News / Halifax

Halifax company launches world's first bionic knee brace

The company already has 46 backers, with every $800 donated going towards a free brace for person in need.

Chris Cowper-Smith, CEO of Spring Loaded Technology Inc., holds a knee brace in the production area of the firm's Burnside location in this file photo.

Jeff Harper/Metro

Chris Cowper-Smith, CEO of Spring Loaded Technology Inc., holds a knee brace in the production area of the firm's Burnside location in this file photo.

After years of planning and dozens of prototypes, a Halifax company is leaping into action.

On Wednesday, Spring Loaded Technology officially launched their Indiegogo campaign and pre-orders for Levitation, the world’s first bionic knee brace according to CEO and co-founder Chris Cowper-Smith.

“We’re very excited. We’ve already had purchases from the U.K., the U.S., Canada, Australia, Italy and elsewhere,” he said.

The online campaign went live Tuesday and within the first day about $57,000 was raised with about 46 backers purchasing the brace at pre-sale prices, Cowper-Smith said, and a goal of $75,000 within the next 30 days.

“It’s been exhilarating,” said Cowper-Smith.

“We’d be obviously trying to blow that goal out of the water and we’ll see how much past it we can actually get.”

The company won the Business Development Bank of Canada (BDC) Young Entrepreneur Award last year, landing them $100,000 towards their project.

Cowper-Smith said unlike other knee braces that keep the leg straight, the Levitation has a spring-loaded hinge mechanism that loads energy when the user bends their knee and releases when they straighten it.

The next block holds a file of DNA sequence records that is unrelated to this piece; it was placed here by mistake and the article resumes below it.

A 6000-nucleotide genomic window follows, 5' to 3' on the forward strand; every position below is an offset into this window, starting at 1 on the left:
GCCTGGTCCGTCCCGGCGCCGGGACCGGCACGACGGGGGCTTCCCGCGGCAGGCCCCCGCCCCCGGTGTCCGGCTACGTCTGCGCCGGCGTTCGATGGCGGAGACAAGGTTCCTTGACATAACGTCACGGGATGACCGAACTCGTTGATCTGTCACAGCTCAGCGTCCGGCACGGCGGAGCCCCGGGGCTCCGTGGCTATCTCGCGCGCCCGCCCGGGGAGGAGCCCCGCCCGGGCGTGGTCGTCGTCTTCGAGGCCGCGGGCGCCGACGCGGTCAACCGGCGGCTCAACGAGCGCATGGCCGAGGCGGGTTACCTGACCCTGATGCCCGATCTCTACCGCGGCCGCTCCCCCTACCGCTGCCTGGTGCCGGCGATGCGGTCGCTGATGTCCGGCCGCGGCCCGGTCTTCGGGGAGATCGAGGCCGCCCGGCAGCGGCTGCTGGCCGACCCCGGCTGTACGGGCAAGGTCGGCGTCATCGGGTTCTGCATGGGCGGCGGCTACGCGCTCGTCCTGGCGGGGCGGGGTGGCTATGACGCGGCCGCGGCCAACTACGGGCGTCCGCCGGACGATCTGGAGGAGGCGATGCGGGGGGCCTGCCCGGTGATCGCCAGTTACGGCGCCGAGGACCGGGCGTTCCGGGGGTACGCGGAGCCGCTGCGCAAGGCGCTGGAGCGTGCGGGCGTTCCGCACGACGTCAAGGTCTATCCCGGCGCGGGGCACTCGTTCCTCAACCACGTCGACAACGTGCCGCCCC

Anyone with a functioning quadricep can then get back to playing sports, walking down stairs and remaining independent while dealing with an injury or arthritis, plus protect people in manual labour jobs.

With introductory prices around $1,449, Cowper-Smith said he and co-founder Bob Garrish know it can be out of price range for many, so every $800 donated through the Indiegogo campaign means they’ll give a brace to someone in need.

“We are here to try and make people’s lives better, and … we’re actually making a product that can really do that to restore mobility and get people back on their feet,” Cowper-Smith said.

It’s been three and half years since they began, with more than 50 prototypes made in their Burnside manufacturing location, Cowper-Smith said.

The first batch of braces will ship this June, and the second phase of their plan includes selling to retail shops over the next several years, Cowper-Smith said.

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